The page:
Facilities

The following facilities are operated by SACRE:

DIANA

DIfferentially heated cavity with Aerosol in NAtural convection (DIANA) facility was constructed to investigate the particle deposition on the walls and floor of a Differentially Heated Cavity (DHC) and to improve understanding of particle retention in a containment building during a hypothetical severe accident conditions. It contains a cubic 0.7 m edge length cavity with two vertical isothermal heated and cooled walls. By changing the temperature difference between the isothermal walls, the Rayleigh number of the turbulent natural convective flow inside the cavity can be modified. The DIANA has been used to measure the deposition of spherical monodisperse SiO2 particles with diameters 0.5, 1 and 2.5 μm with Rayleigh numbers varying between 3x108 and 109 (Kalilainen et al., 2016; Kim, 2017). Online measurements of the particle concentration in DIANA atmosphere have been conducted using both Tapered Element Oscillating Microbalance (TEOM) and Electrical Low Pressure Impactor (ELPI). The optical access through the glass walls of DIANA also allows flow field measurements with devices like Particle Image Velocimetry (PIV) (Kalilainen et al., 2016). The measurement results of the particle depletion were compared to particle tracking simulation data, obtained using a validated Computational Fluid Dynamics (CFD) simulation of the experimental cavity (Dehbi et al., 2017).


Dehbi, A., Kalilainen, J., Lind, T.M., Auvinen, A., 2017
A Large Eddy Simulation of Turbulent Particle-Laden Flow inside a Cubical Differentially Heated Cavity
Journal of Aerosol Science 103, 67–82

Kalilainen, J., Rantanen, P., Lind, T.M., Auvinen, A., Dehbi, A., 2016
Experimental Investigation of a Turbulent Particle-Laden Flow inside a Cubical Differentially Heated Cavity
Journal of Aerosol Science 100, 73–87

Kim, H., 2017
Particle depletion measurements and simulations of aturbulent particle-laden flow inside a cubical differentially heated cavity
MSc thesis, ETHZ.


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DRAGON

DRAGON (Diverse purpose aerosol generation facility) is a multi purpose aerosol generation facility to provide carrier gas-aerosol flow to various experimental facilities. It has been used in connection with such facilities as CONGA, POSEIDON, ARTIST and VEFITA for investigation of aerosol and iodine transport for source term analysis in several international and national research programs. DRAGON combines the aerosol generation, steam and air/nitrogen supply, heating, heat removal, and aerosol measurement systems. It has a maximum operation pressure of 10 bar and temperature of 330°C. DRAGON can be used for the generation of a wide range of aerosols with different size distributions and compositions by several different aerosol generation methods: plasma torches, fluidized bed generators, two-fluid nozzles, atomizers, and dry powder feeders. In addition, different species of iodine may also be generated and measured. The aerosol measurement devices include, e.g., low-pressure impactors, optical particle counters, electrical low-pressure impactors, condensation nucleus counters, photometers, and filters.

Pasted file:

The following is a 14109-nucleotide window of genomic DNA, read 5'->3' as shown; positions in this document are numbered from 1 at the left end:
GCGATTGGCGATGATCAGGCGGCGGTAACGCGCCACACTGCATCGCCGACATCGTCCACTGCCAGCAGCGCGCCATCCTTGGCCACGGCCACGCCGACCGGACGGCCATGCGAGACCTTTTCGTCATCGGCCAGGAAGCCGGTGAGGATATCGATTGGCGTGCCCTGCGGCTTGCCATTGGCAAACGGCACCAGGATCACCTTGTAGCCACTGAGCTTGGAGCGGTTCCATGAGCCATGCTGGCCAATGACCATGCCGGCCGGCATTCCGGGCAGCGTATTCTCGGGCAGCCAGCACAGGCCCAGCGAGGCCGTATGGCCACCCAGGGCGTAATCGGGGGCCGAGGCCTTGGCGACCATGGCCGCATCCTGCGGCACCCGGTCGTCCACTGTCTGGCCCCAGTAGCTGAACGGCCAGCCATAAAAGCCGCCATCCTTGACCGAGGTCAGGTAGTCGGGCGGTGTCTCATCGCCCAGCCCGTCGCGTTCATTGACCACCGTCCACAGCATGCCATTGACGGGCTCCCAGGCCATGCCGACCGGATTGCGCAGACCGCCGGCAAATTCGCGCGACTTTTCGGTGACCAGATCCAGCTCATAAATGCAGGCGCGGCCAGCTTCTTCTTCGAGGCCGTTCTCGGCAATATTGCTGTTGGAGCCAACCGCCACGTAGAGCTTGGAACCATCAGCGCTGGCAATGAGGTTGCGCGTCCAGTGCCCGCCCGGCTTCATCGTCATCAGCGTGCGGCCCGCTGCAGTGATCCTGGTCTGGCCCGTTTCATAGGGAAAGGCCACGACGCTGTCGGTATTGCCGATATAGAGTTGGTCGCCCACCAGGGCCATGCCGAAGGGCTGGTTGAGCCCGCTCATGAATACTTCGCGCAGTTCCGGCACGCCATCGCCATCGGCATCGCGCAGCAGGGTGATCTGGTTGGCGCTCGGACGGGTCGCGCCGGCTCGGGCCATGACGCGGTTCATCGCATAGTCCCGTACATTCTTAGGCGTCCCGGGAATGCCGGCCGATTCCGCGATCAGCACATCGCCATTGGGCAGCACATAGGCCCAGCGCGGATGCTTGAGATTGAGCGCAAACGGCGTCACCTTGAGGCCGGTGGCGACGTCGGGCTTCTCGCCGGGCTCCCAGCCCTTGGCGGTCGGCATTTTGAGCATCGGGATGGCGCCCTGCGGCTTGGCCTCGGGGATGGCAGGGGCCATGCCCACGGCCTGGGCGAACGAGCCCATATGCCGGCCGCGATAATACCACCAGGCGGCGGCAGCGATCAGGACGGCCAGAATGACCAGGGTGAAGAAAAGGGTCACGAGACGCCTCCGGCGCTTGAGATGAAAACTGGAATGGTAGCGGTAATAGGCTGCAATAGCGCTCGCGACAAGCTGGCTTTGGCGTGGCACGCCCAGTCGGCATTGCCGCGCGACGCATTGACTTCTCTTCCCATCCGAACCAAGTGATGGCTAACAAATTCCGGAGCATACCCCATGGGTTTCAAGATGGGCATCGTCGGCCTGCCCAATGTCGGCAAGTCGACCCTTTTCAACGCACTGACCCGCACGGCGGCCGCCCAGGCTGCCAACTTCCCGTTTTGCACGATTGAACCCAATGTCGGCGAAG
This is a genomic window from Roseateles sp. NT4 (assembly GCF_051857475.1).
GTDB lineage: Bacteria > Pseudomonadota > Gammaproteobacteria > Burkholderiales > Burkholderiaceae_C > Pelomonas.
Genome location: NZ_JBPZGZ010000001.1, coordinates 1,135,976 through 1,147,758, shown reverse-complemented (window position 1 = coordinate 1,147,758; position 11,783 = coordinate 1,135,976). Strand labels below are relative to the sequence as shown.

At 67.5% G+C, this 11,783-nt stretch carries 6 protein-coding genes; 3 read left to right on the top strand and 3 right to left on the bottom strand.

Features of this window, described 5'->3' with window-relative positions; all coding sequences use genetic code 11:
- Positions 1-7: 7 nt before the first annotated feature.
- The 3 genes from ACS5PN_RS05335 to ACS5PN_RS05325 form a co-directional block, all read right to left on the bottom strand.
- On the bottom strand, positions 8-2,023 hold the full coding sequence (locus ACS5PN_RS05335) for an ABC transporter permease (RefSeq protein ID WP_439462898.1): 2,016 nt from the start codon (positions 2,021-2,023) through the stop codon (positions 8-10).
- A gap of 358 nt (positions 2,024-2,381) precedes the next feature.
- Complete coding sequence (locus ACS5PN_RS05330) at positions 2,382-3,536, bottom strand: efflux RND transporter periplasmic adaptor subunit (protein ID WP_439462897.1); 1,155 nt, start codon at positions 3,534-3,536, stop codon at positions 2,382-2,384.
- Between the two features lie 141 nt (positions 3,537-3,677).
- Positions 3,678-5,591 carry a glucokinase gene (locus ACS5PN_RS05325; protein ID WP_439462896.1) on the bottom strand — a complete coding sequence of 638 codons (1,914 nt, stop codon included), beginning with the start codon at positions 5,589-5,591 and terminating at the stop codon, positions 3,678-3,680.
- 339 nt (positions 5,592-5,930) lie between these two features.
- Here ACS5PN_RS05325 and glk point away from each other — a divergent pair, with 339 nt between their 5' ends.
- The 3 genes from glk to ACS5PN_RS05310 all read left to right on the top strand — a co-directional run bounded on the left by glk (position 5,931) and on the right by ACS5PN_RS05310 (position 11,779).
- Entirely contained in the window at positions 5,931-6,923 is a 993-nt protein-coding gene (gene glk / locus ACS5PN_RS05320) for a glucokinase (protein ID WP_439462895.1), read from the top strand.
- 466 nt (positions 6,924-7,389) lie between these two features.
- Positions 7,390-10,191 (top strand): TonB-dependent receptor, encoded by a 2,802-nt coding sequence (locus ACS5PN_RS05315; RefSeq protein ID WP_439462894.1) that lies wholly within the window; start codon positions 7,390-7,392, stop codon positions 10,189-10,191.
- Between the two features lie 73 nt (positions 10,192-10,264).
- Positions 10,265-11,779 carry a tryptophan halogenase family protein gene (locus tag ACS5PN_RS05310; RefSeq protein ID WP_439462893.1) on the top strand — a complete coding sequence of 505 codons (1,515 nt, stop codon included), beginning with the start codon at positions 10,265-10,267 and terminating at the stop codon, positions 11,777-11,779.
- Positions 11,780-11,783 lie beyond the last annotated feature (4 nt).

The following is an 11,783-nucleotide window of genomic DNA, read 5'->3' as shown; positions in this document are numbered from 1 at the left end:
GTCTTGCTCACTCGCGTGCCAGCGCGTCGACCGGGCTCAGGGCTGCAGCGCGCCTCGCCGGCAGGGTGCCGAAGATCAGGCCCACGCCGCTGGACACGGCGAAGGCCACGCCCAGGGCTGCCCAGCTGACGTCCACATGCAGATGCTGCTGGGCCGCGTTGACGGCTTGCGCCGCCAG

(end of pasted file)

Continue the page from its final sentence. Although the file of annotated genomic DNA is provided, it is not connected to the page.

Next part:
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ISOLDE

ISOLDE is a further development of the Mini-VEFITA facility to quantitatively investigate two-phase flow gas-liquid flows with focus on the mass transfer of gaseous iodine species to the liquid. The test section has consists of two cylindrical borosilicate glass tubes with 0.2 m in diameter and a height of 1.5 m and 0.5 m and a 1 m long stainless steel outlet section. A three-layer wire-mesh sensor (WMS) with a high temporal resolution of 2.5 kHz and a spatial resolution of 3.0 mm is installed at a height of 1.5 m. The exchangeable gas injector can be moved vertically up and down inside the glass cylinder in order to take measurements at different axial distances to the injector with the WMS. The facility can be operated at ambient pressure and at water temperatures up to boiling conditions (about 98 °C). Non-condensable (NC) gas (air or nitrogen) or mixtures of steam and NC gas can be used at gas temperatures of up to 165 °C and pressures upstream the injector of 6.0 bar(g), allowing chocked flow conditions at the injector. The mass flow rates of NC gas and steam are 0-45 kg/h and 0-12 kg/h, respectively. Different chemicals can be added to the scrubber water to adjust the pH value. The facility is instrumented to measure temperatures, flow rates, pressures, the water level swell and collapsed level and the hydrodynamics of the flow regime.



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PRECISE